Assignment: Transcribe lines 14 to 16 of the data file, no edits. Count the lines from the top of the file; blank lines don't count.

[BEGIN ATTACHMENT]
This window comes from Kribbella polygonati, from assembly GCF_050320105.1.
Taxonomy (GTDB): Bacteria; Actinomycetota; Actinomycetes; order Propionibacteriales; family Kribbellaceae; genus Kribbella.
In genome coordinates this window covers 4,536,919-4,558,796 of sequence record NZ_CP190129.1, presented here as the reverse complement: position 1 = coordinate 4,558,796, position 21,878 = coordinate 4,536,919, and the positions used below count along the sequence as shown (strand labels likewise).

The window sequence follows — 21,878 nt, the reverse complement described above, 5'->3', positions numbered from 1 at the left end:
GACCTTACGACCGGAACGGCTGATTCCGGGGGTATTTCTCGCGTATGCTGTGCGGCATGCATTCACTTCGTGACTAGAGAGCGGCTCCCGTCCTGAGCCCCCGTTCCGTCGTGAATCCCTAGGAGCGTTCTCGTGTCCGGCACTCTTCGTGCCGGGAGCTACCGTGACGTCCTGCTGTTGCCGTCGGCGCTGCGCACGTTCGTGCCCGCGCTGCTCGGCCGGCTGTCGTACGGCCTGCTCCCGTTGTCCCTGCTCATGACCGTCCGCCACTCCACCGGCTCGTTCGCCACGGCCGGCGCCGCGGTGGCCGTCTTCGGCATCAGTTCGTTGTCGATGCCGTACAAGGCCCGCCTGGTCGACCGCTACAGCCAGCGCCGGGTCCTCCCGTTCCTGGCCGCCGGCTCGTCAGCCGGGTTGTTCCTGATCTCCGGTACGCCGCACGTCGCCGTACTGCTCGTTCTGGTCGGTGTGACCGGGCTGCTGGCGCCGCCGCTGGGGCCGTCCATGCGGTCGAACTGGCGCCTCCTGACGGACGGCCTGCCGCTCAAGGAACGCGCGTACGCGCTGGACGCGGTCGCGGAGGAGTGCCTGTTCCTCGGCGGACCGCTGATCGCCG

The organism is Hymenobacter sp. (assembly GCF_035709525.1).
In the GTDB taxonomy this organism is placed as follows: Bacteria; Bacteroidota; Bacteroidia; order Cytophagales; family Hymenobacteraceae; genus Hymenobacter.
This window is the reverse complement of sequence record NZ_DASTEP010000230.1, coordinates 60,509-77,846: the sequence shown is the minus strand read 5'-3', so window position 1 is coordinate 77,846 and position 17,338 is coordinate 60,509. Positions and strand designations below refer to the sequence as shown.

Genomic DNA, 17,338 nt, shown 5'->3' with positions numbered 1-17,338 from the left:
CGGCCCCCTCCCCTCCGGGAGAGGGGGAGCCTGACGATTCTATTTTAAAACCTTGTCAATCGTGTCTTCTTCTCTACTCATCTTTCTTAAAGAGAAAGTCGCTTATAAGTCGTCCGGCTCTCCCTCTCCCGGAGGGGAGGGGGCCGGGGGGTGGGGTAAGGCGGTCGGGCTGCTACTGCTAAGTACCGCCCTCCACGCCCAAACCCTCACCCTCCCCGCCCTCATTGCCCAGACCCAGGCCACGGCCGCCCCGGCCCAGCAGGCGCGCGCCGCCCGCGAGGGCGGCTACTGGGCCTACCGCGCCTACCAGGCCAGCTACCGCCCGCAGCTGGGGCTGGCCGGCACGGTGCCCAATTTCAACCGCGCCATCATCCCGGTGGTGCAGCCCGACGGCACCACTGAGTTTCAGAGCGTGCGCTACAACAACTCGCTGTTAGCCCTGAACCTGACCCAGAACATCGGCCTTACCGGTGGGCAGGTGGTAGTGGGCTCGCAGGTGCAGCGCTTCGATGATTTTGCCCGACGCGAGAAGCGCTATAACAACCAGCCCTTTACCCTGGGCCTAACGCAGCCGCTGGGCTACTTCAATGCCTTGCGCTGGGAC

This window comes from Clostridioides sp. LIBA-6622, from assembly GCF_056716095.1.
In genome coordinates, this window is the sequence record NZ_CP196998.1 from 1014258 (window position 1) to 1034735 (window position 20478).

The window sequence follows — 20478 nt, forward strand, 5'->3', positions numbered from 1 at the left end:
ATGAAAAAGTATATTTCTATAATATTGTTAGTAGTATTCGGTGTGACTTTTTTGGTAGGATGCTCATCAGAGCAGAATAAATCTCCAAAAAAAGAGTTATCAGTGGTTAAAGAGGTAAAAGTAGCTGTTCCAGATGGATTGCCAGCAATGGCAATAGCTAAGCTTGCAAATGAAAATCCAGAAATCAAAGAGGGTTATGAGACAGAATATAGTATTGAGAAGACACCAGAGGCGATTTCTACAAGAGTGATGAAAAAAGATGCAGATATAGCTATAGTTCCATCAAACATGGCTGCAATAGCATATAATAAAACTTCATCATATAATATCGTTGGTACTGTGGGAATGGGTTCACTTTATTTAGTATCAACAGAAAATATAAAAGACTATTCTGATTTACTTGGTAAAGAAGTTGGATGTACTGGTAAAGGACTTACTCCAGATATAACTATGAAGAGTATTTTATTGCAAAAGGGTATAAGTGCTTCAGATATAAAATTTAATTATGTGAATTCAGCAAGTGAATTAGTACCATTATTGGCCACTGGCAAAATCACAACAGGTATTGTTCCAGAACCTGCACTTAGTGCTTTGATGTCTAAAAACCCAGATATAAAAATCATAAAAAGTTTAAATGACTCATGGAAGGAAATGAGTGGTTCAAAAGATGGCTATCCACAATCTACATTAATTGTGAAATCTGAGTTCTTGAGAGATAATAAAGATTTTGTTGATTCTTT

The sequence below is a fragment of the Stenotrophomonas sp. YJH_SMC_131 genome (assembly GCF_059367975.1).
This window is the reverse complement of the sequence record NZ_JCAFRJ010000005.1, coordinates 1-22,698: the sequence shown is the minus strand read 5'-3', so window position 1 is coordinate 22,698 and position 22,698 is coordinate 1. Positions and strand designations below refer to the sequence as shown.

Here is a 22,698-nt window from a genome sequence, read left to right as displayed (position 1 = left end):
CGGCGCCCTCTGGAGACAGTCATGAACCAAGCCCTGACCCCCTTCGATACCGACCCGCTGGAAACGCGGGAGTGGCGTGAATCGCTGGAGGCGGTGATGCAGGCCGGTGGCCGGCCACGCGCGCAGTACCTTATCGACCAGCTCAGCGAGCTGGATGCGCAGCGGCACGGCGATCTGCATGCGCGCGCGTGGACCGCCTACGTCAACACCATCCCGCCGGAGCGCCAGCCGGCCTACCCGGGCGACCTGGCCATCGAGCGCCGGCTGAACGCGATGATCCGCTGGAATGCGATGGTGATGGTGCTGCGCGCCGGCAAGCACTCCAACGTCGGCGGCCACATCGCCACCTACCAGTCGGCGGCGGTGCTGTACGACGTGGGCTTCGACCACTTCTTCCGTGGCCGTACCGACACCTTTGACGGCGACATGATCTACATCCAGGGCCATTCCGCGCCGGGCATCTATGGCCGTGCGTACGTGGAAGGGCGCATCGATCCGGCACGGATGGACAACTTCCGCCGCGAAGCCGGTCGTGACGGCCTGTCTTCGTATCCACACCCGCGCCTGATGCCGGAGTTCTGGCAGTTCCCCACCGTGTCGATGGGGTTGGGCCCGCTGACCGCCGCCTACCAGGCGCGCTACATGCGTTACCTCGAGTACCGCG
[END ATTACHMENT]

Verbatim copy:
ATGAAAAAGTATATTTCTATAATATTGTTAGTAGTATTCGGTGTGACTTTTTTGGTAGGATGCTCATCAGAGCAGAATAAATCTCCAAAAAAAGAGTTATCAGTGGTTAAAGAGGTAAAAGTAGCTGTTCCAGATGGATTGCCAGCAATGGCAATAGCTAAGCTTGCAAATGAAAATCCAGAAATCAAAGAGGGTTATGAGACAGAATATAGTATTGAGAAGACACCAGAGGCGATTTCTACAAGAGTGATGAAAAAAGATGCAGATATAGCTATAGTTCCATCAAACATGGCTGCAATAGCATATAATAAAACTTCATCATATAATATCGTTGGTACTGTGGGAATGGGTTCACTTTATTTAGTATCAACAGAAAATATAAAAGACTATTCTGATTTACTTGGTAAAGAAGTTGGATGTACTGGTAAAGGACTTACTCCAGATATAACTATGAAGAGTATTTTATTGCAAAAGGGTATAAGTGCTTCAGATATAAAATTTAATTATGTGAATTCAGCAAGTGAATTAGTACCATTATTGGCCACTGGCAAAATCACAACAGGTATTGTTCCAGAACCTGCACTTAGTGCTTTGATGTCTAAAAACCCAGATATAAAAATCATAAAAAGTTTAAATGACTCATGGAAGGAAATGAGTGGTTCAAAAGATGGCTATCCACAATCTACATTAATTGTGAAATCTGAGTTCTTGAGAGATAATAAAGATTTTGTTGATTCTTT

The sequence below is a fragment of the Stenotrophomonas sp. YJH_SMC_131 genome (assembly GCF_059367975.1).
This window is the reverse complement of the sequence record NZ_JCAFRJ010000005.1, coordinates 1-22,698: the sequence shown is the minus strand read 5'-3', so window position 1 is coordinate 22,698 and position 22,698 is coordinate 1. Positions and strand designations below refer to the sequence as shown.